She cites the role that he and Barbro, who chairs the Osher Foundation board, played in funding the Osher Marin JCC. “That was a community that really hadn’t come together,” Cook said. “He helped build that campus.”
Likewise, he helped finance the $50 million reconstruction and expansion of the JCC of San Francisco in the early 2000s.
“Take any project — you name it,” Cook said, offering the Jewish Home’s new San Francisco Campus for Jewish Living as another example. “He is a major supporter of the Jewish community.”
The Bernard Osher Foundation has four primary focuses: Osher Lifelong Learning Institutes, now offered at 123 colleges and universities across the U.S.; the Osher Collaborative for Integrative Medicine, with centers at UCSF Medical Center, Harvard and five other universities; scholarship and fellowship programs, available at hundreds of higher learning institutions, including community colleges; and arts and educational programs in the Bay Area and Maine.
Osher holds close ties to his native state, which he still visits and where he owns a beachfront home. It was in Maine that Osher was inspired to start OLLI, the lifelong learning program. He was waiting to see a friend at the University of Southern Maine in Portland when “all of a sudden the door opens and I see 40 to 50 white-haired people” in a classroom, he recalled. The instructor, Rabbi Harry Sky, was a progressive leader and advocate for senior learning.
“I said, boy, this is a great thing,” Osher remembered. “That’s how it started.”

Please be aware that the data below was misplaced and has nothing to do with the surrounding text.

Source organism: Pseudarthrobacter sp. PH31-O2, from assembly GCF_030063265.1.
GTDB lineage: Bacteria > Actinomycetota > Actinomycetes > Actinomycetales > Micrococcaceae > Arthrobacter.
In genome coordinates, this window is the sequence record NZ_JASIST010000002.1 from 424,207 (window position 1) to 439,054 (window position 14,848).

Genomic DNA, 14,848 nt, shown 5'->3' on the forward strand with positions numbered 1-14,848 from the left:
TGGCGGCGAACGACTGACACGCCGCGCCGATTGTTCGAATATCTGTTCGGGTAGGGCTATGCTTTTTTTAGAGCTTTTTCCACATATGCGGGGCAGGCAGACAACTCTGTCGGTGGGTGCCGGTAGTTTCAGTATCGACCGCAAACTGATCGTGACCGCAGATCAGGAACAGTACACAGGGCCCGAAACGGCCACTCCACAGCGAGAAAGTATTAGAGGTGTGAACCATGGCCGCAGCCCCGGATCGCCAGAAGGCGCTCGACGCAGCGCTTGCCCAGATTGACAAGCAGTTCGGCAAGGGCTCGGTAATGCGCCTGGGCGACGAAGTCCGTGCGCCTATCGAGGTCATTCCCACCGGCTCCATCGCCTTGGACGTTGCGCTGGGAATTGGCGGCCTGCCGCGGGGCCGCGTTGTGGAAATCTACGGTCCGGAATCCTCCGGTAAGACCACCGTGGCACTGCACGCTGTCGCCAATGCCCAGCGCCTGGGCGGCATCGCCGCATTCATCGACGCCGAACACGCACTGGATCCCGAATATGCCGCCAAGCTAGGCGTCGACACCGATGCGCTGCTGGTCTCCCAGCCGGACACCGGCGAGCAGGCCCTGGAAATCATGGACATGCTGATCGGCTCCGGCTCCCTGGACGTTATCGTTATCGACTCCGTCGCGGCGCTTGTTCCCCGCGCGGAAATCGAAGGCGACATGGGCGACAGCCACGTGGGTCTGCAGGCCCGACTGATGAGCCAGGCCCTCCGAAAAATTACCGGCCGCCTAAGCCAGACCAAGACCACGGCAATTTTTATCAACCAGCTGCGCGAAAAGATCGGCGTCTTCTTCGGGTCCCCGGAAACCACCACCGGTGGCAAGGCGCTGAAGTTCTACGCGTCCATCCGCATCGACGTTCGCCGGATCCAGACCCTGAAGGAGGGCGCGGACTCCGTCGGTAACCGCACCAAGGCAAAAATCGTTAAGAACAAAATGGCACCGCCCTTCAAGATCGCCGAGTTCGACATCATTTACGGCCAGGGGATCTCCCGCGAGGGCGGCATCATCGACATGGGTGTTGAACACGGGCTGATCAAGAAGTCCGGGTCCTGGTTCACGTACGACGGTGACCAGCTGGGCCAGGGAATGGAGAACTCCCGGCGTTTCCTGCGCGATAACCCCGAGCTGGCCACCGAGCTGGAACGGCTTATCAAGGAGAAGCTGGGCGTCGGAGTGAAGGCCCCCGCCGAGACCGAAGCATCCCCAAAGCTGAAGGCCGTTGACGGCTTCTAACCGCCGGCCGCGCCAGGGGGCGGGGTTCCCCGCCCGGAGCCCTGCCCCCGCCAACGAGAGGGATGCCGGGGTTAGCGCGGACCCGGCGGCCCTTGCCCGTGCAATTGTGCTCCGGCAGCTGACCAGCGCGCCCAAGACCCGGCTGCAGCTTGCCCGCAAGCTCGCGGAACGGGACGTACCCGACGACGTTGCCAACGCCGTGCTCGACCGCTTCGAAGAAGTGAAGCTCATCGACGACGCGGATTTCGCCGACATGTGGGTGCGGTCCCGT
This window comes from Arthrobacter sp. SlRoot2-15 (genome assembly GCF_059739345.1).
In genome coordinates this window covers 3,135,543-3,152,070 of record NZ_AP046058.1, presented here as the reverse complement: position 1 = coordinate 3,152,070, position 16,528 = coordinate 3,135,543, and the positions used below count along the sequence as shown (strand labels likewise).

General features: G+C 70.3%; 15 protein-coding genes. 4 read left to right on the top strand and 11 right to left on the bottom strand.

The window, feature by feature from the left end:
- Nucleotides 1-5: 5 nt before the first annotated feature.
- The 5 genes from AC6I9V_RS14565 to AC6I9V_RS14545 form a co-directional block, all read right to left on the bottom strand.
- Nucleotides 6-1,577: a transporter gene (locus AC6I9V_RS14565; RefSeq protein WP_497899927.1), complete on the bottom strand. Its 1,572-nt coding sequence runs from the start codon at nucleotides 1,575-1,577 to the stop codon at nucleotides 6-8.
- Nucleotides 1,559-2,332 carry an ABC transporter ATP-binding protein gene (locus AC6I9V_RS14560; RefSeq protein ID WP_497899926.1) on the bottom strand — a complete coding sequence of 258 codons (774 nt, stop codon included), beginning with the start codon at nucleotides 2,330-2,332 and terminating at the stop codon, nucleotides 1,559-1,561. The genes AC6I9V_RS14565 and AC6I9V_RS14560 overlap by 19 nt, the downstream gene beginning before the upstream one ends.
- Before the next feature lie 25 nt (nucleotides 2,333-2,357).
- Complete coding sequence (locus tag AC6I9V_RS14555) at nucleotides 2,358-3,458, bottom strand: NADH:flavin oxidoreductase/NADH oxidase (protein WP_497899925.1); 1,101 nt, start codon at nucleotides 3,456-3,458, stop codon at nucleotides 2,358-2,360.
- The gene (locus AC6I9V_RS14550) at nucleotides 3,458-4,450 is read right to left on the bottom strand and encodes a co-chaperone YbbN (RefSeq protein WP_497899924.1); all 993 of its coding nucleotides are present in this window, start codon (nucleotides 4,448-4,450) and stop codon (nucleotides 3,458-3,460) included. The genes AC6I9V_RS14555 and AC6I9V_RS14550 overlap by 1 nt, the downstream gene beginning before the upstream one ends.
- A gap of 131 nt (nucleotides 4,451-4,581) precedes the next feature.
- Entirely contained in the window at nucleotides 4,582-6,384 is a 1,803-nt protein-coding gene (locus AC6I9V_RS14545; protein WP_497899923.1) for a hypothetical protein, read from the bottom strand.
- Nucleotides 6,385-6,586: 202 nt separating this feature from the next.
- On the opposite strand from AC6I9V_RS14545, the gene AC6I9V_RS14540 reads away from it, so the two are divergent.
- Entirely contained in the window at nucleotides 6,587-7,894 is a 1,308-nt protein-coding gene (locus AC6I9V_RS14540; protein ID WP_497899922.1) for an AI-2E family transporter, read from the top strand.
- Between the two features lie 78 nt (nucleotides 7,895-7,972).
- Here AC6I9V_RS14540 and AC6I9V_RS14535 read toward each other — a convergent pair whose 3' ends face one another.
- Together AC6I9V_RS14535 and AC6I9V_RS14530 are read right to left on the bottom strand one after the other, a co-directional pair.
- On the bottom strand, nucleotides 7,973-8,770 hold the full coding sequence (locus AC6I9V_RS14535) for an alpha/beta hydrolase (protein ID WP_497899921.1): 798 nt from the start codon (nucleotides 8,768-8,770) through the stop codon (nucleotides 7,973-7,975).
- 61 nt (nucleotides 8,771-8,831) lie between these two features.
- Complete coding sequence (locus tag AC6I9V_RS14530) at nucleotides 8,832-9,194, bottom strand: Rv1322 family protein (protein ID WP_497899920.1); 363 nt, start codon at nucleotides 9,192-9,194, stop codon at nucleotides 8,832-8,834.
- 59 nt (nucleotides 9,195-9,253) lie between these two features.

But his commitment to help others started way before that.
Osher, a longtime member of Conservative Congregation Beth Sholom in San Francisco, grew up with his four siblings in an Orthodox household in a town with one synagogue. His father exemplified the concept of tzedakah, always assisting those in need. People from small organizations (there were no large Jewish agencies at the time, Osher explained) would “come around and ask for $1 or $5 donations or more, and my father would give,” Osher said. “When I took over the hardware store, I would do the same thing.”
Osher “still holds the ethics that his father taught him. It’s an homage to his father,” said John Pritzker, the founding partner and director of an S.F.-based investment firm and himself a generous philanthropist and a Jewish communal and civic leader.
Pritzker has known Osher for more than 30 years and considers him a friend and mentor. A board member of the Osher Foundation, Pritzker believes that Osher asked him to join because “he wanted to teach me the right way to do philanthropy.”
Osher’s philanthropic method is “focused, and that’s really one of the lessons he has taught me,” Pritzker said. Rather than awarding small sums to many different causes (“He gets 400 solicitations a week,” Pritzker said), Osher gives impactfully. As evidence, OLLI programs continue to flourish all over the country, while the foundation’s scholar and fellow programs are now offered at more than 350 colleges and universities.
Looking back on his accomplishments, is Osher ever amazed? In typical fashion, he answers, “I say, ‘How lucky I am to be able to do all these things.’”